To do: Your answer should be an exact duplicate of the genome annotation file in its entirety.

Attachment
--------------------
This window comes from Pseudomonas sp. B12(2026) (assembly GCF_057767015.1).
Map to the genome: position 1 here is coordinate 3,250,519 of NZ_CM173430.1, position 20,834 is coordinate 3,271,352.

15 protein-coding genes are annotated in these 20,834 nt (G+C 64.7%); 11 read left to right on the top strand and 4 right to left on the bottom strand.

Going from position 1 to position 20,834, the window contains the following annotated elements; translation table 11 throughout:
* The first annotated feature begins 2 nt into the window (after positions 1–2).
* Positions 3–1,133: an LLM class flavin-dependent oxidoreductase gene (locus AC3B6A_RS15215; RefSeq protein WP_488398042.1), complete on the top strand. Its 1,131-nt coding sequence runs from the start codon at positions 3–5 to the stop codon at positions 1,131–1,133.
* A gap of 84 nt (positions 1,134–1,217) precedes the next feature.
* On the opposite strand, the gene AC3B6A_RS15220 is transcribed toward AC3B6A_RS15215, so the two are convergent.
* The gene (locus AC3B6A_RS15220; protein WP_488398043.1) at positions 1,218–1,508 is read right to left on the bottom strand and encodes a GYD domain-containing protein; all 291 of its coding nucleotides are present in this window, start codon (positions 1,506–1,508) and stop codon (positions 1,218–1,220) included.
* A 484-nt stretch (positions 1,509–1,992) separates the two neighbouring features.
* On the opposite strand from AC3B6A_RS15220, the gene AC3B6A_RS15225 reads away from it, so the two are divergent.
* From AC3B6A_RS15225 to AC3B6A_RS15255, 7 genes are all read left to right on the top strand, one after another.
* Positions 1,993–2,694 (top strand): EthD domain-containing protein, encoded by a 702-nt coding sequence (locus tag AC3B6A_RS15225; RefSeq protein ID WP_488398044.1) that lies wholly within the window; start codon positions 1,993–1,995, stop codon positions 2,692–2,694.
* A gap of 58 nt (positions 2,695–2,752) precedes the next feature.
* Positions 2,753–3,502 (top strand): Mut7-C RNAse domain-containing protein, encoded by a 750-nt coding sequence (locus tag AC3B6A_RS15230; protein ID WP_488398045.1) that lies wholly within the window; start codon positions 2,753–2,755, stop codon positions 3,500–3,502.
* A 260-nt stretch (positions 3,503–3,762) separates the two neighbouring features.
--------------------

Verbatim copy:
This window comes from Pseudomonas sp. B12(2026) (assembly GCF_057767015.1).
Map to the genome: position 1 here is coordinate 3,250,519 of NZ_CM173430.1, position 20,834 is coordinate 3,271,352.

15 protein-coding genes are annotated in these 20,834 nt (G+C 64.7%); 11 read left to right on the top strand and 4 right to left on the bottom strand.

Going from position 1 to position 20,834, the window contains the following annotated elements; translation table 11 throughout:
* The first annotated feature begins 2 nt into the window (after positions 1–2).
* Positions 3–1,133: an LLM class flavin-dependent oxidoreductase gene (locus AC3B6A_RS15215; RefSeq protein WP_488398042.1), complete on the top strand. Its 1,131-nt coding sequence runs from the start codon at positions 3–5 to the stop codon at positions 1,131–1,133.
* A gap of 84 nt (positions 1,134–1,217) precedes the next feature.
* On the opposite strand, the gene AC3B6A_RS15220 is transcribed toward AC3B6A_RS15215, so the two are convergent.
* The gene (locus AC3B6A_RS15220; protein WP_488398043.1) at positions 1,218–1,508 is read right to left on the bottom strand and encodes a GYD domain-containing protein; all 291 of its coding nucleotides are present in this window, start codon (positions 1,506–1,508) and stop codon (positions 1,218–1,220) included.
* A 484-nt stretch (positions 1,509–1,992) separates the two neighbouring features.
* On the opposite strand from AC3B6A_RS15220, the gene AC3B6A_RS15225 reads away from it, so the two are divergent.
* From AC3B6A_RS15225 to AC3B6A_RS15255, 7 genes are all read left to right on the top strand, one after another.
* Positions 1,993–2,694 (top strand): EthD domain-containing protein, encoded by a 702-nt coding sequence (locus tag AC3B6A_RS15225; RefSeq protein ID WP_488398044.1) that lies wholly within the window; start codon positions 1,993–1,995, stop codon positions 2,692–2,694.
* A gap of 58 nt (positions 2,695–2,752) precedes the next feature.
* Positions 2,753–3,502 (top strand): Mut7-C RNAse domain-containing protein, encoded by a 750-nt coding sequence (locus tag AC3B6A_RS15230; protein ID WP_488398045.1) that lies wholly within the window; start codon positions 2,753–2,755, stop codon positions 3,500–3,502.
* A 260-nt stretch (positions 3,503–3,762) separates the two neighbouring features.